Thermosensitive gels are the most studied of stimuli-sensitive polymer systems in drug delivery. The temperature of sol-gel transition is called the lower critical solution temperature (LCST). Below LCST, the system remains as a solution and above that temperature, the formulation transforms to a gel [68][70][71][72]. So, the putative ophthalmic formulation should be a solution or, more correctly, colloid solution of nanoparticles or nanomicelles at room temperature. After instillation and contact with the eye surface, however, this formulation is expected to form gel containing nanoparticles/nanomicelles with a loaded ophthalmic agent.
Poloxamers or Pluronics©—nonionic triblock copolymers composed of a central hydrophobic chain of poly(propylene oxide) flanked by two hydrophilic chains of poly(ethylene oxide)—represent one class of thermosensitive gels. These polymers and their combinations with other polymers have been extensively investigated for ocular drug delivery [73][74][75][76].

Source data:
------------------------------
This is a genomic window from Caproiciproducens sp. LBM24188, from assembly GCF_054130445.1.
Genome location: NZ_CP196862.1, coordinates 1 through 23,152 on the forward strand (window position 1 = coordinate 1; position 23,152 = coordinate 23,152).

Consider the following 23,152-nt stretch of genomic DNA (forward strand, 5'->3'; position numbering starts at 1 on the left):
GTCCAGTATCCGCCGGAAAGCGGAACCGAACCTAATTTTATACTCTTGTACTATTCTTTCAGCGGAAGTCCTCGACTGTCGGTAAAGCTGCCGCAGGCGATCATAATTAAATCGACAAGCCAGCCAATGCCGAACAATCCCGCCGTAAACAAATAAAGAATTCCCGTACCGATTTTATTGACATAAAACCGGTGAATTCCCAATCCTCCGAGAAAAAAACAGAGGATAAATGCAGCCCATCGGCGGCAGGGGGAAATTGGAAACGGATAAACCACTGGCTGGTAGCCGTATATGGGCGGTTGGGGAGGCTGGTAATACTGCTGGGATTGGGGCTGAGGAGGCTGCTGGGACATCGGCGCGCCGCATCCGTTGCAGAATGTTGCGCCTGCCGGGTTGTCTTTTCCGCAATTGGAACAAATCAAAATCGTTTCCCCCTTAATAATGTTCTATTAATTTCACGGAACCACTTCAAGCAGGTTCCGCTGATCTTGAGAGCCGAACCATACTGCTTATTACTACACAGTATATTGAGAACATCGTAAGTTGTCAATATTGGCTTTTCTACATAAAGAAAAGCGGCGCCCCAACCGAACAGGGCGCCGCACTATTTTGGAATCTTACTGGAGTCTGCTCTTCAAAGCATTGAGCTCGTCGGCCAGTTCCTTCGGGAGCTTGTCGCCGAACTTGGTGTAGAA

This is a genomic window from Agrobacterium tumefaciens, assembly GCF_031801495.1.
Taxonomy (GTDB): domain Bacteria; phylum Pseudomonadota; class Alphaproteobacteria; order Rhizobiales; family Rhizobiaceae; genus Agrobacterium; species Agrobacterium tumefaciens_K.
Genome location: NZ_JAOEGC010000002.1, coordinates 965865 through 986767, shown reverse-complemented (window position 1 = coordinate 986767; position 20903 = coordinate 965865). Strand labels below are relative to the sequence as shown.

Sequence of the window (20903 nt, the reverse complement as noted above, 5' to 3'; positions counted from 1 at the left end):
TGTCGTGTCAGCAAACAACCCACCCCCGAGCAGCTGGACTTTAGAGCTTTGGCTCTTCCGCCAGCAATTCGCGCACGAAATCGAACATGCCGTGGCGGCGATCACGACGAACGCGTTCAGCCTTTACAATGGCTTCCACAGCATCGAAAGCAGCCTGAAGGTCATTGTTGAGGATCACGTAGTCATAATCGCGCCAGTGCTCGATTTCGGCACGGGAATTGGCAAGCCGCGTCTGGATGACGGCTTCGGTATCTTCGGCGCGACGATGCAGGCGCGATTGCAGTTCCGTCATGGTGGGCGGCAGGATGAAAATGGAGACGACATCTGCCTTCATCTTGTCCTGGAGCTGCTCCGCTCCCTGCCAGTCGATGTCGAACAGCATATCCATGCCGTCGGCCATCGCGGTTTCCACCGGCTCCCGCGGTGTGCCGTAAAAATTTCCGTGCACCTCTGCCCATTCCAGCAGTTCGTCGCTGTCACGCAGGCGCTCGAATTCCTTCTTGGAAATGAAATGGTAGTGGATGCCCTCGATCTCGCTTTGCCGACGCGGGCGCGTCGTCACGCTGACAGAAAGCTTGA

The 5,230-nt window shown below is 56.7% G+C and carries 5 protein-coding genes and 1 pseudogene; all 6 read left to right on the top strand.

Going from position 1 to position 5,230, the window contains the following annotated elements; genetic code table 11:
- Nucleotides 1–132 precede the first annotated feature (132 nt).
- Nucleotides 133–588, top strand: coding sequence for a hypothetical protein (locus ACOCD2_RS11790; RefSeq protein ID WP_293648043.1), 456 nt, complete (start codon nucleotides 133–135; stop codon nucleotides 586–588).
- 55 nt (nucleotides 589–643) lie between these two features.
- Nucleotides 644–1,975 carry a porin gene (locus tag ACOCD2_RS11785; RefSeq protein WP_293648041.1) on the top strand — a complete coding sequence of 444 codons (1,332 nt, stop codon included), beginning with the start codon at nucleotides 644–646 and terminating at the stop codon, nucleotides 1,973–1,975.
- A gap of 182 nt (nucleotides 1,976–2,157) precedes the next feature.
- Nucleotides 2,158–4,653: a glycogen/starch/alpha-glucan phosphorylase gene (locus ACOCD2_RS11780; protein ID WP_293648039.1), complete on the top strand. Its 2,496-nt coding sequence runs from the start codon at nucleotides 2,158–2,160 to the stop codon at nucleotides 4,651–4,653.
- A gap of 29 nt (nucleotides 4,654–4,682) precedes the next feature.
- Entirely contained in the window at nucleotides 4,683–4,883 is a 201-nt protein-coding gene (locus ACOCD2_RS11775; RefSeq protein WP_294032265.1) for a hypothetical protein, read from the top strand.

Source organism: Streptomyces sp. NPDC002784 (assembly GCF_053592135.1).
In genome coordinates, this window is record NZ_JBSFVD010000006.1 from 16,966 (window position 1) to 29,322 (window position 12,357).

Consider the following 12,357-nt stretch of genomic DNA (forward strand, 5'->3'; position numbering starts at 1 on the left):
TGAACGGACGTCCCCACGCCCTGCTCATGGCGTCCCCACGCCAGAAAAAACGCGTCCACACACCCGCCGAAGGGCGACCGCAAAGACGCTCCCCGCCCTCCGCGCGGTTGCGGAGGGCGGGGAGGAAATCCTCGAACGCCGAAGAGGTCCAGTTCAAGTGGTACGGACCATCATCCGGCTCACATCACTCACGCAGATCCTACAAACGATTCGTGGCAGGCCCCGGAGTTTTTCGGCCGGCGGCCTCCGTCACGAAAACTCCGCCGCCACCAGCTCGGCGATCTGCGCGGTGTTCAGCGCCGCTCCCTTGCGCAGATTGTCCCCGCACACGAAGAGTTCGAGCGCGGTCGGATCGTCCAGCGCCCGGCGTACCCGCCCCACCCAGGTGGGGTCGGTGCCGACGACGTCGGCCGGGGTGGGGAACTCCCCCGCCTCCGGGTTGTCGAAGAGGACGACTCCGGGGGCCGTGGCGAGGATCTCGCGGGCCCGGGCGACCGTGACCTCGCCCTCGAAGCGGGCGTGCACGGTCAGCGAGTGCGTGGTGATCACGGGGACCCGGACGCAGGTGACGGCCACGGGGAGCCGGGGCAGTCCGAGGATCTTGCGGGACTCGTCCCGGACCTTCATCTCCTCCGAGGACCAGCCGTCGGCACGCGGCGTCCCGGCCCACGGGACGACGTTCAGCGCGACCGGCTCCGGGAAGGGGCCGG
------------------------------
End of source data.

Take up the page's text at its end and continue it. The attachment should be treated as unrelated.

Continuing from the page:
6. Potential Ocular Nanomedicine

Over the past decade, ocular drug delivery systems for topical instillation have been extensively investigated. Many nanoformulations for the treatment of eyes have been developed and commercialized in the market (Figure 3). Some nanoformulations, such as drug-loading emulsions, are still slowly developing for treatment, even though drug-free nanoemulsion has been approved. The current ocular nanoformulations marketed products are Restasis® (nanoemulsion of cyclosporine A), Cyclokat® (cationic nanoemulsion of cyclosporine A), Cequa® (cyclosporine A ophthalmic nano micellar solution), DUREZOL® (difluprednate nanoemulsion), SYSTANE® (Propylene glycol-based nanoemulsion,) Lacrisek® (vitamin A and vitamin E liposomal spray), Artelac Rebalance® (vitamin B12 liposomal eye drops).

Figure 3. Schematic representation of ocular drug delivery systems for topical administration. Recently FDA approved and developed ocular drug systems presented. Created with